News: CINDY Awards
Make your (Award-winning) Work, Work for You
By Phillip N. Shuey
Frankly, the notion of entering award events and festivals might seem anathema to some of you. You don’t see the point. “My work speaks for itself” is a familiar refrain. Other folks just find the process of competition offensive in itself because they simply don’t like tooting their own horn if they win. But consider this: The next time you fail to win a bid, to close a deal on the strength of your creative proposal alone, to get your department’s budget approved exactly as you submitted it, to get that raise you so justly deserve, or to receive that production grant you absolutely knew you were perfect for, ask yourself: “What could I have done to make that difference between success and failure?” Consider the following media makers, the environments they work in, and what they do to “win” more often than they “lose.”
Over the next few issues of Markee 2.0, we will introduce you to some very interesting digital media producers who work in a wide variety of environments and locales. They come from both the private sector and the public sector, including government, industry, education, the arts, advertising, commercial production, independent documentary production, and a host of other arenas where our industry’s finest award-winning media makers are found.
These producers will share with you the tools they use every day to become successful and stay competitive doing the work they love. You’ll learn how they manage themselves, their people, their suppliers, and sub-contractors—even their clients. They’ll share their experiences on how to raise, better utilize, and retain capital, as well as how they attract, encompass, and retain creative people who help them succeed.
These folks come in all sizes and shapes, as do their customers. Some serve large regional markets while others compete in small, specialized niche markets.
As an example, Jana heads up the in-house media production department of a large American manufacturer with a sales and production presence in multiple global markets. “My predecessor, who ran the department for many years, submitted our work to award events on a regular basis over many years,” she says. “He suggested I continue the process when I was promoted to his position upon his retirement. He stressed that not only was winning the award personally gratifying, but by involving clients and crew members in the award experience he found that it made the bond of our working relationships even stronger.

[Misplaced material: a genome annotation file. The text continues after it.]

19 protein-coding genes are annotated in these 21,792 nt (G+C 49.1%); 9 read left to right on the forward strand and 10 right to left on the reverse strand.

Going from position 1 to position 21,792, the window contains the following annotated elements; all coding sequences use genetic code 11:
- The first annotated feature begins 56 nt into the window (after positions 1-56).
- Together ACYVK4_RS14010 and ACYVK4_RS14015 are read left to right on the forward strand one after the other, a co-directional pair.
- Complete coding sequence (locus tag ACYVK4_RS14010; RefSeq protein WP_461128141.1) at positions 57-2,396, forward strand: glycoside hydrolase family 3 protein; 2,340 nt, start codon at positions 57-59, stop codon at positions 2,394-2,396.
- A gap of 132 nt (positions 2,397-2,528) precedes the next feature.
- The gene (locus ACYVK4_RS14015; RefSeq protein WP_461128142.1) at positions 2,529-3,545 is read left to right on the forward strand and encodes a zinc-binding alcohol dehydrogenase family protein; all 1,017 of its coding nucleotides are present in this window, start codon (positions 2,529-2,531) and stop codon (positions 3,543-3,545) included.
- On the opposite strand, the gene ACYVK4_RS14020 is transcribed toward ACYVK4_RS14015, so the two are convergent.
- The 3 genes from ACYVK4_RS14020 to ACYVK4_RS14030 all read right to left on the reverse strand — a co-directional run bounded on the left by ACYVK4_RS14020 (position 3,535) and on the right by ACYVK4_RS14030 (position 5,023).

“Much of the work we do here could be done through our advertising agencies or by the purchasing department with outside vendors, but at a higher cost,” Jana continues. “Additionally, department heads are free to look into outside bids and proposals on their own. Frequently, we are even asked to make recommendations for those projects that are beyond the scope of our department.”
Jana adds, “I also do a quarterly in-house, mini-newsletter/email update outlining the kinds of projects we’ve been working on and with which departments. I believe the recognition factor, along with the feedback we get from our in-house customers, goes a long way to proving our group helps maintain—and even improve—the overall corporate bottom line and, as an extension, our likelihood of continued employment.”
Robert operates a home-based production company in a large metropolitan market. He aggressively competes with much larger companies when bidding on product rollout and meeting events. “When I meet clients away from their offices and on my own home turf, I utilize a shared conference room/common space and support facility in a nearby office complex. Along with one or two of my select group of freelancers, I always bring along a box of awards we’ve won and display them prominently during our meetings. Many times, these folks have worked with me on these award-winning projects and contribute to the conversation and overall pitch. The client comfort level is elevated and the client feels more involved in the planning process, knowing my team helps contribute to my success. And, yes, if we win an award with the project, I always make sure the people on the client side get copies of it.”